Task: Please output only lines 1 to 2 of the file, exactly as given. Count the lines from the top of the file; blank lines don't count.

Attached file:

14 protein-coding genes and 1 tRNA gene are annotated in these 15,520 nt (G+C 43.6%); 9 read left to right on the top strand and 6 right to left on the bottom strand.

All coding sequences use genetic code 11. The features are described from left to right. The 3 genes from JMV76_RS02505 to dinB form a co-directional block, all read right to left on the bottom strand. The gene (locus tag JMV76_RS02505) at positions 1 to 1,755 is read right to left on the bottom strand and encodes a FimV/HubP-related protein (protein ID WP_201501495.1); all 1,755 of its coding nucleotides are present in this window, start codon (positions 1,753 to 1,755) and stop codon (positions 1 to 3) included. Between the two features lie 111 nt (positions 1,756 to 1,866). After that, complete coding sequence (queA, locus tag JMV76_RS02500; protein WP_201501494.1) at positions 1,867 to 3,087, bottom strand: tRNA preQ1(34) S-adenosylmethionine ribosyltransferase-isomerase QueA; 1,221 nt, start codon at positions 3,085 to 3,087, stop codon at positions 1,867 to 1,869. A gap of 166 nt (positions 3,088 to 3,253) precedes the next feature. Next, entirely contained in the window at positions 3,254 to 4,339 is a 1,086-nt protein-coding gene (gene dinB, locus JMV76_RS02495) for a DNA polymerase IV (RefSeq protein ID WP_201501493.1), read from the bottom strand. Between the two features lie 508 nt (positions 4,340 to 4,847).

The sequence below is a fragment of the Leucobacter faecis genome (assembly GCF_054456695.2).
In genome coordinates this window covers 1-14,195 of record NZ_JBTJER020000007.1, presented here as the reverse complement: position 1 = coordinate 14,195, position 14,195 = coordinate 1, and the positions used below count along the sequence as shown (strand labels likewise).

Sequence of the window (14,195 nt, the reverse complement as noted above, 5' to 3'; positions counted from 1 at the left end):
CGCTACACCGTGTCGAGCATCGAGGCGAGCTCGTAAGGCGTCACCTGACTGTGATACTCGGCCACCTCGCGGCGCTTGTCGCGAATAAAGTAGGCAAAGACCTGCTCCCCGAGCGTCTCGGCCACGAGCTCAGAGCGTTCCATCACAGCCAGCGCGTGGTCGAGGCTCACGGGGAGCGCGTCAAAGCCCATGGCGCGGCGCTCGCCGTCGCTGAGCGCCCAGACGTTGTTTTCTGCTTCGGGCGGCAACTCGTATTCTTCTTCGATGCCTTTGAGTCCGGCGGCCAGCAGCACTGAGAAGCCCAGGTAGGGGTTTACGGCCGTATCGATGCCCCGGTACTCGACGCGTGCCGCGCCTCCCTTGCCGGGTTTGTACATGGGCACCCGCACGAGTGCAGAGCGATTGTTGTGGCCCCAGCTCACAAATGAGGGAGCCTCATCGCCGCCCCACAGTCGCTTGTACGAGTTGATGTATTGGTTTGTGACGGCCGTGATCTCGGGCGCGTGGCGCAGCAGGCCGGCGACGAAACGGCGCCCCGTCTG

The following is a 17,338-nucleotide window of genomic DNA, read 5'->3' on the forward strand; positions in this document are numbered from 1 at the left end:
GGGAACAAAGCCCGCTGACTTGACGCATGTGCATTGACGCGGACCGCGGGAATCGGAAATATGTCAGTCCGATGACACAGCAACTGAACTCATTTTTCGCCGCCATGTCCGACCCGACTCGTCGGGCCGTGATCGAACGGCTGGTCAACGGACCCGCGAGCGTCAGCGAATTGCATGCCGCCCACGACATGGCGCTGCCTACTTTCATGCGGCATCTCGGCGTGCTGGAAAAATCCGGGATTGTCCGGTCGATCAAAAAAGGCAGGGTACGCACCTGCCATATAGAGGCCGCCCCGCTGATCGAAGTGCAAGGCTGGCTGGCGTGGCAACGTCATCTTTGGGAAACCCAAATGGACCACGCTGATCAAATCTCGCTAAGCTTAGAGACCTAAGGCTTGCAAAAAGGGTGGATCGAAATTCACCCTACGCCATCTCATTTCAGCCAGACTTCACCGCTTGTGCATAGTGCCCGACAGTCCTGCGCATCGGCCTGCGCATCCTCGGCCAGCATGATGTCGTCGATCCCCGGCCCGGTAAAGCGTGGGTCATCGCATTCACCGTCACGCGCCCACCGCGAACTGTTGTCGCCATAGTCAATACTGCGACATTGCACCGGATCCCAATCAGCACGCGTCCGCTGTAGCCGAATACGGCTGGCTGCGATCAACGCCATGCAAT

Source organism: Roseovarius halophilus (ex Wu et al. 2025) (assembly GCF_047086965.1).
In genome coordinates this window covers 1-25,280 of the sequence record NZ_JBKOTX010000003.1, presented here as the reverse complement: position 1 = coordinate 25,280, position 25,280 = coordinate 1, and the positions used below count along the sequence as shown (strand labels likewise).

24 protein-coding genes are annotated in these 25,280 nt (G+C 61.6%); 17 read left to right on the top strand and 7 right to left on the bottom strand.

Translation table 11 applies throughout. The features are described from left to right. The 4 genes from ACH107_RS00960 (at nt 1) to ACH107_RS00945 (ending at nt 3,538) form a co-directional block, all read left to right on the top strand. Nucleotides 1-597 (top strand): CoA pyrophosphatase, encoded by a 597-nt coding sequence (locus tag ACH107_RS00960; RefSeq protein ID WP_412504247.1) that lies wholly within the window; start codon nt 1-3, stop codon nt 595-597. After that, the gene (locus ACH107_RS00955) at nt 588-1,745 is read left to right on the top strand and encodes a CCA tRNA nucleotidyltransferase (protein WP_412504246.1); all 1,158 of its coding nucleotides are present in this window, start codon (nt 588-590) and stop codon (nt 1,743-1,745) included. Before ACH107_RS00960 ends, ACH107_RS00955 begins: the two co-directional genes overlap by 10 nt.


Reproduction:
14 protein-coding genes and 1 tRNA gene are annotated in these 15,520 nt (G+C 43.6%); 9 read left to right on the top strand and 6 right to left on the bottom strand.

All coding sequences use genetic code 11. The features are described from left to right. The 3 genes from JMV76_RS02505 to dinB form a co-directional block, all read right to left on the bottom strand. The gene (locus tag JMV76_RS02505) at positions 1 to 1,755 is read right to left on the bottom strand and encodes a FimV/HubP-related protein (protein ID WP_201501495.1); all 1,755 of its coding nucleotides are present in this window, start codon (positions 1,753 to 1,755) and stop codon (positions 1 to 3) included. Between the two features lie 111 nt (positions 1,756 to 1,866). After that, complete coding sequence (queA, locus tag JMV76_RS02500; protein WP_201501494.1) at positions 1,867 to 3,087, bottom strand: tRNA preQ1(34) S-adenosylmethionine ribosyltransferase-isomerase QueA; 1,221 nt, start codon at positions 3,085 to 3,087, stop codon at positions 1,867 to 1,869. A gap of 166 nt (positions 3,088 to 3,253) precedes the next feature. Next, entirely contained in the window at positions 3,254 to 4,339 is a 1,086-nt protein-coding gene (gene dinB, locus JMV76_RS02495) for a DNA polymerase IV (RefSeq protein ID WP_201501493.1), read from the bottom strand. Between the two features lie 508 nt (positions 4,340 to 4,847).